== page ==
3 Classic Examples of the Prescribing Cascade

My extensive work in geriatrics has led to a great understand of the prescribing cascade.  The prescribing cascade is simply defined as using medications to treat side effects of other medications.  There are literally hundreds to thousands of these examples.  Now in some cases, treating side effects is a necessary evil.  We don’t like to make a habit of it, but if a medication is deemed too important to continue then we will purposefully treat side effects (opioids and constipation medication is a classic example).  Here’s a few common examples of the prescribing cascade that I’ve see in my practice as a clinical pharmacist..

  1. A patient starts on Tylenol PM and subsequently develops constipation and dry eyes requiring the use of regular laxatives and artificial tears.  Remember that Tylenol PM contains diphenhydramine (a highly anticholinergic medication).
  2. A patient has a significant increase in pain and begins to take over the counter NSAIDs to help alleviate the new pain.  After using the NSAID for a few days to weeks, the patient begins experiencing troublesome GI upset and heartburn type symptoms leading to an Rx of an H2 blocker of PPI.
  3. A patient has worsening hypertension that requires the Rx of Amlodipine.  Following the amlodipine Rx, the patient begins developing troublesome edema that requires the addition of furosemide.

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Eric Christianson, PharmD, BCPS, CGP

7 Comments

  1. Bama menon

    This is indeed a true scenario and often leads to polypharmacy. The essence is to work our ways around and minimize prescribing cascade. However, we do know that its very difficlt to accomplish this because of the nature of drugs themselves. How do you recommend we tackle prescribing cascade?

    Reply
  2. Bonnie Hammond

    I see it all the time. By the way, Calcium channel blocker edema can be offset by Ace inhibitors…

    Calcium channel blocker (CCB)-related edema is quite common in clinical practice and can effectively deter a clinician from continued prescription of these drugs. Its etiology relates to a decrease in arteriolar resistance that goes unmatched in the venous circulation. This disproportionate change in resistance increases hydrostatic pressures in the precapillary circulation and permits fluid shifts into the interstitial compartment. CCB-related edema is more common in women and relates to upright posture, age, and the choice and dose of the CCB. Once present it can be slow to resolve without intervention. A number of strategies exist to treat CCB-related edema, including switching CCB classes, reducing the dosage, and/or adding a known venodilator such as a nitrate, an angiotensin-converting enzyme inhibitor, or an angiotensin-receptor blocker to the treatment regimen. Angiotensin-converting enzyme inhibitors have been best studied in this regard. Diuretics may alter the edema state somewhat, but at the expense of further reducing plasma volume. Traditional measures such as limiting the amount of time that a patient is upright and/or considering use of graduated compression stockings are useful adjunctive therapies. Discontinuing the CCB and switching to an alternative antihypertensive therapy will resolve the edema.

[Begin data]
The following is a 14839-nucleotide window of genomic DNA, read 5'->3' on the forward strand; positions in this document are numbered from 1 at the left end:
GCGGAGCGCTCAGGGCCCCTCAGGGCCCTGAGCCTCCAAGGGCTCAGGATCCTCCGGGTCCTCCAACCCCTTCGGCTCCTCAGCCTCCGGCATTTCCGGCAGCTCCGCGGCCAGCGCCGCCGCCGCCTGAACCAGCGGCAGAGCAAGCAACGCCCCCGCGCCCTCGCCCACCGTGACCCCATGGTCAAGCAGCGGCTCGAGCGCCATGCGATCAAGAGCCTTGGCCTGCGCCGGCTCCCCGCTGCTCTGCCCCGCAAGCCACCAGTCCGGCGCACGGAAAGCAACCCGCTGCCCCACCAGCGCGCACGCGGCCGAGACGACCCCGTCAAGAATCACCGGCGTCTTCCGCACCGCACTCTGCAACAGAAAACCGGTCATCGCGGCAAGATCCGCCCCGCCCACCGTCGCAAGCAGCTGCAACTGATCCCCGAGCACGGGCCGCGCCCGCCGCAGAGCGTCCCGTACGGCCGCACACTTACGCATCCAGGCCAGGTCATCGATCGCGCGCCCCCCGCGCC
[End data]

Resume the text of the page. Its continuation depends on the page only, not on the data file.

http://www.medscape.com/viewarticle/460070

    Reply
    • Heather Hammond

      Bonnie Hammond….Is this you from Toronto?

      Reply
      • Bonnie Hammond

        No, Cartersville, GA

        Reply
  3. John Joachim

    Anyone have an example of what Ive heard called ‘RPS Syndrome’ (actually stands for “Rock-Paper-Scissors”), being a “necessary” triangle where a second-removed cascade prescription appears to counter some but perhaps not all the therapy of the first drug (and because not all the therapy is countered, all three drugs are deemed “necessary and therapeutic”)?

    Reply
  4. sam j Choffat

    It is good to stop taking medication for 1yr or 6mo to clear your system from all the chemical then re-evaluate your status according to your need. This way your body can get back to normal again. Then see a doctor to start on the medication which you need according to your diagnosis.

    Reply
  5. Robert Jones

    I’m dating a 35 year old she’s on 18 different medications and she would like to get off of them. She thinks that a small dosage of Xanax and a little bit of smoke weed would be all she would need. However crazy this may sound to some people she knows it would work so how do you tell an ignorant doctor to quit cascading I just got a notification that says f****** I don’t have a valid address well that’s a bunch of s*** read my email and tell me what’s not valid about it and I’ll tell you where you’re wrong and if you want to talk to me like that you ought to do it to my face or I could come see you okay or not

    Reply

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Written By Eric Christianson

September 27, 2015

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